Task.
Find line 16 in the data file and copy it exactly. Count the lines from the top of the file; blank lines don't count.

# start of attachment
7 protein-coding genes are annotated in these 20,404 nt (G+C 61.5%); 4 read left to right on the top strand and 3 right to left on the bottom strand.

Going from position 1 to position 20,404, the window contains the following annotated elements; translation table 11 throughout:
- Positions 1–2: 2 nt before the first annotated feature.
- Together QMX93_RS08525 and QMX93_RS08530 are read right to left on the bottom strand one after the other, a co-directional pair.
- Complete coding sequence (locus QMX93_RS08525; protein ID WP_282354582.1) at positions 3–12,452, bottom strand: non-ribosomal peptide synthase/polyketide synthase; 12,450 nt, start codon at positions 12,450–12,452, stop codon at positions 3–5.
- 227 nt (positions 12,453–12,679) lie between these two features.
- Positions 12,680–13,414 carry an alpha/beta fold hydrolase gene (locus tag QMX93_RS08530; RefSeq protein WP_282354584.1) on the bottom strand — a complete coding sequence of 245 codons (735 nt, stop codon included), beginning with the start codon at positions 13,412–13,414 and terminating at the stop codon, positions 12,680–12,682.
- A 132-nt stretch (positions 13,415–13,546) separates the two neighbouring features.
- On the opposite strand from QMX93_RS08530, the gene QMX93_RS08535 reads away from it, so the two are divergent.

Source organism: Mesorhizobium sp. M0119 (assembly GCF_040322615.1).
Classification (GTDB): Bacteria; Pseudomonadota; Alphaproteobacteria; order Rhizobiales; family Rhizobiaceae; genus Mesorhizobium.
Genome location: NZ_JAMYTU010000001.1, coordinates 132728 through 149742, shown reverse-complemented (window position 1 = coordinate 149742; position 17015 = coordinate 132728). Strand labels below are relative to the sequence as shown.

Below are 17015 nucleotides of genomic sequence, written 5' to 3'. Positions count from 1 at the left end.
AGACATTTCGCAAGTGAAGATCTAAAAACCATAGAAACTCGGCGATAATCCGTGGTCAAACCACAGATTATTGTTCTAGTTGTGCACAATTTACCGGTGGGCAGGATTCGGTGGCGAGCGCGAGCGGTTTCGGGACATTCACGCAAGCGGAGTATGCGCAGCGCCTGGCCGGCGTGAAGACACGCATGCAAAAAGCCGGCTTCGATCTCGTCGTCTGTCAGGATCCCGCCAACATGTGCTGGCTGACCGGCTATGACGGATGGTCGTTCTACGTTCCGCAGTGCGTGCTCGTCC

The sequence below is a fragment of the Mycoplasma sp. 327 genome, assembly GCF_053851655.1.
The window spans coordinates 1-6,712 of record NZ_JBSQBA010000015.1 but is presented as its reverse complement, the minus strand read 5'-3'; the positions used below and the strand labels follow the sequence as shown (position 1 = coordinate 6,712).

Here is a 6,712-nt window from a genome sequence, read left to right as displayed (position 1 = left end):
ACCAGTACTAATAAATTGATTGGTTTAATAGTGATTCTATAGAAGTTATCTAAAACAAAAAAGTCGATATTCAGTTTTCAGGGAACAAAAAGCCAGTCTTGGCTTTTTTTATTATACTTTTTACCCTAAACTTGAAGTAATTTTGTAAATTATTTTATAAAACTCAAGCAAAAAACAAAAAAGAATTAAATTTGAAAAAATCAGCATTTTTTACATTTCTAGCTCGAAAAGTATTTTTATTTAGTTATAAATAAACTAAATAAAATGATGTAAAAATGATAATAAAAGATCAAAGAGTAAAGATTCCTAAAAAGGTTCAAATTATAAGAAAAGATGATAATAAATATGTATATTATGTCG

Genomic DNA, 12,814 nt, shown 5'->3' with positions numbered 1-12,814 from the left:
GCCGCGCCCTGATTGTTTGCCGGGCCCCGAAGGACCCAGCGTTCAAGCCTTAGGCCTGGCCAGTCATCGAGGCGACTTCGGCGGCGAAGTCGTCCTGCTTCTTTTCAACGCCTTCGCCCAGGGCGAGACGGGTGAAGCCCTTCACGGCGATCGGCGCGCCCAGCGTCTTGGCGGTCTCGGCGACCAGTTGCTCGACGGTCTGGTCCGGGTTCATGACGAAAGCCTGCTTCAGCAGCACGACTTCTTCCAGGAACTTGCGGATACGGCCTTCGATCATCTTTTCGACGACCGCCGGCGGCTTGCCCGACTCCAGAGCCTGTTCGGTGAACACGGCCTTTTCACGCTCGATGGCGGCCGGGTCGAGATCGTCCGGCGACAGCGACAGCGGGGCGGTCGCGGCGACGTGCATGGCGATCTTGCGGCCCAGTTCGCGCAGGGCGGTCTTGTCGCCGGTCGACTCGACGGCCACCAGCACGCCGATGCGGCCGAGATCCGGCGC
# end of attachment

The window spans coordinates 1-6,712 of record NZ_JBSQBA010000015.1 but is presented as its reverse complement, the minus strand read 5'-3'; the positions used below and the strand labels follow the sequence as shown (position 1 = coordinate 6,712).